Opinion | What Went Wrong With AstraZeneca?

The intense public scrutiny is vaccine safety at work.

By Keren Landman

Dr. Landman is an infectious diseases epidemiologist and journalist.

The most important thing to know about AstraZeneca’s Covid-19 vaccine is that it’s safe and it works — in spite of the missteps that have marred nearly every stage of its rollout.

New data shared Monday shows the vaccine was 79 percent effective in preventing symptomatic infections in a trial of over 32,000 people, and the company says it will prepare to apply for emergency authorization from the Food and Drug Administration in the coming weeks.

These findings should help bolster confidence in the vaccine after the last week’s disaster for AstraZeneca: As coronavirus cases rose in a third surge across Europe, reports began to emerge that a handful of people who received AstraZeneca’s vaccine experienced rare but serious and unusual blood clotting. More than a dozen nations suspended use of the vaccine. The European Medicines Agency quickly reaffirmed the benefit of getting the vaccine and said the clotting cases would be investigated further.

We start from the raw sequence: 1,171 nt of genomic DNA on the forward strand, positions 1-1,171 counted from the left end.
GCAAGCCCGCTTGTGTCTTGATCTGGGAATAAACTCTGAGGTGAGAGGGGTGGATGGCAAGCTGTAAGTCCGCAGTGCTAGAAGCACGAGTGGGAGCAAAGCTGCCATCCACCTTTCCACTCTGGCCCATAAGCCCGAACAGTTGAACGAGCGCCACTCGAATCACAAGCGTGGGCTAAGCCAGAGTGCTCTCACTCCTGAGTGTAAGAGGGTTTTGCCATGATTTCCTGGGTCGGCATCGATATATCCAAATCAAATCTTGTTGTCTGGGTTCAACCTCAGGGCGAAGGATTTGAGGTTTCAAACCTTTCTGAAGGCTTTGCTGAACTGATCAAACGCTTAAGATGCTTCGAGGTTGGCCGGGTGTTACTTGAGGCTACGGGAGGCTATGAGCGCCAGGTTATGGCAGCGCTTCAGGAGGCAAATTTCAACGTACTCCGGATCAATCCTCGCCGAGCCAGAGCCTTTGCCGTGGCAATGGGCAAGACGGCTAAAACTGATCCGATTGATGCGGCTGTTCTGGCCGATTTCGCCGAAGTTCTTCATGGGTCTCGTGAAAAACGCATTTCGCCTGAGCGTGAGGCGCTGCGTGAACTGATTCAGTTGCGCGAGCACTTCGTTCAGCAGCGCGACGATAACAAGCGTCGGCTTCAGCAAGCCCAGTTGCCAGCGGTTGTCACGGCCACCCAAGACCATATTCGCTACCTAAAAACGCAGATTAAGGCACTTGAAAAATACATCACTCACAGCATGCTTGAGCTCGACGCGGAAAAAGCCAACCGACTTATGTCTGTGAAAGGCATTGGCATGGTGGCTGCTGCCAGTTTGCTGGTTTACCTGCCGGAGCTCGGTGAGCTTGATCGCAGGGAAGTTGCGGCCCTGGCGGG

As AstraZeneca’s drama has played out in public, many public health advocates have watched with horror, afraid they are witnessing the legitimacy of global vaccine development being destroyed. But this process, warts and all, is how vaccine safety is supposed to work. And if the AstraZeneca vaccine deserves people’s confidence after months of stumbles, this process is how it will earn it.

From the very beginning, AstraZeneca made errors that have led to a loss of trust. When it first reported early clinical trial results of the vaccine it developed in partnership with the University of Oxford, the company was swiftly met with criticism over the trials’ design and how the data was shared. A subset of the people in the trial had been given the wrong — but ultimately more effective — dose of the two-shot vaccine by mistake; the company had inappropriately pooled data from differently designed, multinational studies; and company personnel had consistently shared safety and efficacy data with industry analysts and investors before disseminating information to the public.

By the end of November, as Pfizer-BioNTech and Moderna awaited emergency use authorization for their vaccines in the United States, AstraZeneca was enduring widespread criticism for its lack of transparency and rigor. Its vaccine is still not approved in the United States, where the F.D.A.’s review process is typically more intense and time-consuming than that of other countries’ regulators. The clinical trial data released on Monday is an important step toward the vaccine’s application for emergency authorization.

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